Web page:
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Processes driving shallow convective development and their interactions with aerosols: aerosol transport and aerosol breezes




Leung, Gabrielle R., author
van den Heever, Susan C., advisor
Kreidenweis, Sonia M., committee member
Jathar, Shantanu, committee member

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In this two-part thesis we investigate the development of tropical shallow convective clouds (i.e. shallow cumulus and cumulus congestus) and their interactions with the aerosol environment using idealized large-eddy simulations (LES). Although much about shallow convection is well-understood, we specifically focus on three facets of shallow convection that remain understudied: (1) the factors governing the development of congestus extending above the 0ºC stable layer; (2) the detrainment of aerosol particles and water vapor from congestus clouds into the mid-troposphere; and (3) the impacts of strong horizontal gradients in aerosol concentration on mesoscale circulations. Part one of this study explores environmental controls on congestus development and the implications of that development on aerosol lofting and transport. Congestus is the middle mode of tropical convection, with cloud tops around or exceeding the 0ºC level (~5km AGL). While some congestus are terminal, meaning capped by the 0ºC stable layer, others are transient and may develop into deep convection. Although this distinction impacts the congestus-to-deep convection transition and the convective transport of water vapor and aerosols into the mid-troposphere, there is still much to be understood about the processes causing congestus to overshoot the 0℃ level and continue growing. We find that terminal and transient congestus updrafts are characterized by a similar overturning circulation between the updraft and subsiding shell. However, transient congestus have stronger updrafts, and importantly, the downward branch of their corresponding circulations is constrained by the 0ºC level. Our findings support previous results suggesting buoyancy as a control on congestus height, and we specifically demonstrate that congestus developing in more humid midlevel environments are more likely to be transient. We additionally determine that terminal congestus regenerate more aerosol via evaporation along their cloud edges, while transient congestus create stronger midlevel detrainment layers of aerosol and water vapor due to the trapping of the regenerated aerosol above the 0ºC level. Such midlevel detrainment layers are important for the formation of altocumulus clouds. Part two of this study introduces and explores the concept of an "aerosol breeze", a thermally-driven circulation resulting from mesoscale gradients in aerosol loadings. We call the resulting circulation an aerosol breeze so as to be analogous to well-documented circulations associated with heterogenous surfaces, like sea breezes. The aerosol-induced circulation sets up a gradient in convection and precipitation that is opposite in direction to that of the aerosol gradient. Clouds in the presence of an aerosol gradient precipitate sooner and more intensely than those in the same integrated aerosol loading distributed horizontally homogeneously. These results suggest unrepresented sub-grid scale heterogeneity in aerosol emissions may lead to biases in simulated cloudiness and precipitation. We also present two observational case studies of aerosol breezes that are similar to our model results in scale and cloud distribution. Further study of the aerosol breeze phenomena is warranted, especially in regions where strong aerosol gradients may be expected, such as along the edges of wildfire plumes or urbanized regions.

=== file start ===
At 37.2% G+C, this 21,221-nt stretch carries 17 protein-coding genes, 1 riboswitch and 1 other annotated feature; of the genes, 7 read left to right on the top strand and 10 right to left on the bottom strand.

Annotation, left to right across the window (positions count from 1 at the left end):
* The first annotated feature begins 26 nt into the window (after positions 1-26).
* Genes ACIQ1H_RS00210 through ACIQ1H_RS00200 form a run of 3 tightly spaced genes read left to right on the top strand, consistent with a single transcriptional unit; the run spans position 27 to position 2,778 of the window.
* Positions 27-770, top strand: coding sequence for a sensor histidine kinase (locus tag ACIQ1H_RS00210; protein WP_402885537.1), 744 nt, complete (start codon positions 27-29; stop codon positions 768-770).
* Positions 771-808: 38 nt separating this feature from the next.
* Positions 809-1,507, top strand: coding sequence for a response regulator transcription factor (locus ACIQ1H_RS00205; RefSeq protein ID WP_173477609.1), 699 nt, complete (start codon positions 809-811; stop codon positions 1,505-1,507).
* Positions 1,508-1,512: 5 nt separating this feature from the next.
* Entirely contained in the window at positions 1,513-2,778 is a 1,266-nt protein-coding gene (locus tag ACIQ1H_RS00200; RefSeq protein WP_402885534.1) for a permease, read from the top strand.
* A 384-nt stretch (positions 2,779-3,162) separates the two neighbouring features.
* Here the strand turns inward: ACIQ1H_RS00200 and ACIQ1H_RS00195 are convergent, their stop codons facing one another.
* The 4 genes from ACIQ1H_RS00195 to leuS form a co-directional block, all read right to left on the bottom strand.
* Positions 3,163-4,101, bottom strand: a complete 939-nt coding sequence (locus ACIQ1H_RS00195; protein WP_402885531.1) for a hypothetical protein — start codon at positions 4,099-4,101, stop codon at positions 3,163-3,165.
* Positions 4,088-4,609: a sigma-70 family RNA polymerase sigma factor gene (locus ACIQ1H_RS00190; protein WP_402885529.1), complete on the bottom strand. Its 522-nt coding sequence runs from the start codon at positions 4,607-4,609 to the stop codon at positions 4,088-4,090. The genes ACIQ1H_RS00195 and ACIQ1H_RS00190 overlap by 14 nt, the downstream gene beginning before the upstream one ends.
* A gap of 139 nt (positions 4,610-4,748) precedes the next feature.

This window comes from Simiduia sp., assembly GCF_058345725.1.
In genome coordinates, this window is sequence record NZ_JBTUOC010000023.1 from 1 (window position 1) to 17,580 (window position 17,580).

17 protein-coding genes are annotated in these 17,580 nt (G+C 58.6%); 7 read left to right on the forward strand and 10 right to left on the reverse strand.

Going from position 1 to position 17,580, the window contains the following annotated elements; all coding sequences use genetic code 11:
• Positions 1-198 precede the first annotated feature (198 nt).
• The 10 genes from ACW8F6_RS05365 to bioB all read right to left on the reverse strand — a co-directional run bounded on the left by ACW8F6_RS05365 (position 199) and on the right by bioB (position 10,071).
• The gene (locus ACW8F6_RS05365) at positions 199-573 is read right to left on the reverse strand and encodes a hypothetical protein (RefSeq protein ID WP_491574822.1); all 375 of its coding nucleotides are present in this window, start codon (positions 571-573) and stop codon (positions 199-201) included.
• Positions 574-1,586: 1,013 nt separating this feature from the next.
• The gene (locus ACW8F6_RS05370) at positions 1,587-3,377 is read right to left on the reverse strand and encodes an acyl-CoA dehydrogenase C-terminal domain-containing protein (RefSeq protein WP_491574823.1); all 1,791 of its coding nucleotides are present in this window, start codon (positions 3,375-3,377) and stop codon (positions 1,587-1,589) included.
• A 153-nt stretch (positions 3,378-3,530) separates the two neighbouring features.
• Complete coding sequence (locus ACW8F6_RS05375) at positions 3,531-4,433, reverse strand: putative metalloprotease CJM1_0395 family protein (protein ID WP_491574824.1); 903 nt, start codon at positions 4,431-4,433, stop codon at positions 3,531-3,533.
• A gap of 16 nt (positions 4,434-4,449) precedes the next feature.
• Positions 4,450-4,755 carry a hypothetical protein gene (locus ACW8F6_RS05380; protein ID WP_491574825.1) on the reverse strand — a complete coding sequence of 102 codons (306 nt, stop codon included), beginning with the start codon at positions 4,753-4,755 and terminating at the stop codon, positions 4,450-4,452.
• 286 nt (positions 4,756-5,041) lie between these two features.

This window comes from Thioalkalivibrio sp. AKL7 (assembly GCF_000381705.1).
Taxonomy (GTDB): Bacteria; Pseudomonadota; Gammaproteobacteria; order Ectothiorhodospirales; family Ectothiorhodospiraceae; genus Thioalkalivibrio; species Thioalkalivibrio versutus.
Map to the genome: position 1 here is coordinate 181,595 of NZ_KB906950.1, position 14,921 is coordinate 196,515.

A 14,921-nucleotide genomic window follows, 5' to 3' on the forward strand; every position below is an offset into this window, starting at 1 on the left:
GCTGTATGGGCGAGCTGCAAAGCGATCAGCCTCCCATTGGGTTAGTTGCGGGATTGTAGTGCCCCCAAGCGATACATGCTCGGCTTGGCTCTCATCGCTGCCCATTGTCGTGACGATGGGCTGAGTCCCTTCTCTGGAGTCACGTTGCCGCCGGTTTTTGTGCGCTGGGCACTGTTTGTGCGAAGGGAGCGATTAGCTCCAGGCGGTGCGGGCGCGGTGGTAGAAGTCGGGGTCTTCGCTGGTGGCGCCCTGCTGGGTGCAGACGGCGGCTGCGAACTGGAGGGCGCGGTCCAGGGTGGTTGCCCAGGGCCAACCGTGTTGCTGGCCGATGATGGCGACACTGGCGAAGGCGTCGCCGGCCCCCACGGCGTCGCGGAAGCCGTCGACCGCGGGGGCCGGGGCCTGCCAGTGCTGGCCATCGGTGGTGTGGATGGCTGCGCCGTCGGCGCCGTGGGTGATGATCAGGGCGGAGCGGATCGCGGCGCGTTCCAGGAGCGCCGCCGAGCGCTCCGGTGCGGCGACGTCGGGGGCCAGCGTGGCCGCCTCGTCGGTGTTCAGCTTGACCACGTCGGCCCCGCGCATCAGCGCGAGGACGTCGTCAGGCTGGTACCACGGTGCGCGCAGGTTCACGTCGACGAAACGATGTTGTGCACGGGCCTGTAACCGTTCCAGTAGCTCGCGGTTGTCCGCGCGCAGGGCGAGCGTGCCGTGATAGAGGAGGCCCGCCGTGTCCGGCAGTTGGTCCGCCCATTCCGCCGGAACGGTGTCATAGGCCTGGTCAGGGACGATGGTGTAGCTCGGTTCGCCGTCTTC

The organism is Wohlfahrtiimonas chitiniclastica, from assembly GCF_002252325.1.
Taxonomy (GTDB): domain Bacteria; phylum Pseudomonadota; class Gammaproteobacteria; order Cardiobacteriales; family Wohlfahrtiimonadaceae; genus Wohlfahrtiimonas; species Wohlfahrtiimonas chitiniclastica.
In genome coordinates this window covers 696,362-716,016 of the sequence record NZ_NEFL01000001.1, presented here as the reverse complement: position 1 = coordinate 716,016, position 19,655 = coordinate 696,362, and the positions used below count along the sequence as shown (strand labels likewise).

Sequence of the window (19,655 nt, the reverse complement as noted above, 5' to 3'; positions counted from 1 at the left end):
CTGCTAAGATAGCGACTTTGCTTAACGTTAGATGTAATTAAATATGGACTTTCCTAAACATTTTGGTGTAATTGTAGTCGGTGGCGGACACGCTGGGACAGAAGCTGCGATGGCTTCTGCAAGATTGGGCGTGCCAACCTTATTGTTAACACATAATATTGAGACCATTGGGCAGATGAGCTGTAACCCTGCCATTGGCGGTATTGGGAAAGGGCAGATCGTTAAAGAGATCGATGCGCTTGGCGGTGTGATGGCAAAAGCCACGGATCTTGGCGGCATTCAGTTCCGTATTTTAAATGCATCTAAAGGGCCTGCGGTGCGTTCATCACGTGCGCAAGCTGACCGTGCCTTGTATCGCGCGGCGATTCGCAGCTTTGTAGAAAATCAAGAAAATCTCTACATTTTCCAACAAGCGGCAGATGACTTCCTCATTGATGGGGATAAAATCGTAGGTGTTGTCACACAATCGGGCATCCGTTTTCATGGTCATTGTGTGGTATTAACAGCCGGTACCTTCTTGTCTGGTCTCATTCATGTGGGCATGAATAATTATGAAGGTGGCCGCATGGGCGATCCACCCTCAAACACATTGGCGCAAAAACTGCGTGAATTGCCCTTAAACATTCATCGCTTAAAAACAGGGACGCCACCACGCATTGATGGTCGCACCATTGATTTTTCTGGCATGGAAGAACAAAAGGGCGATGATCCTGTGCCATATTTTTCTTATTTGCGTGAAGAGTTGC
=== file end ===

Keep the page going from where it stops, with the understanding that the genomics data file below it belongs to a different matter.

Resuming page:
Includes bibliographical references.
2022 Fall.

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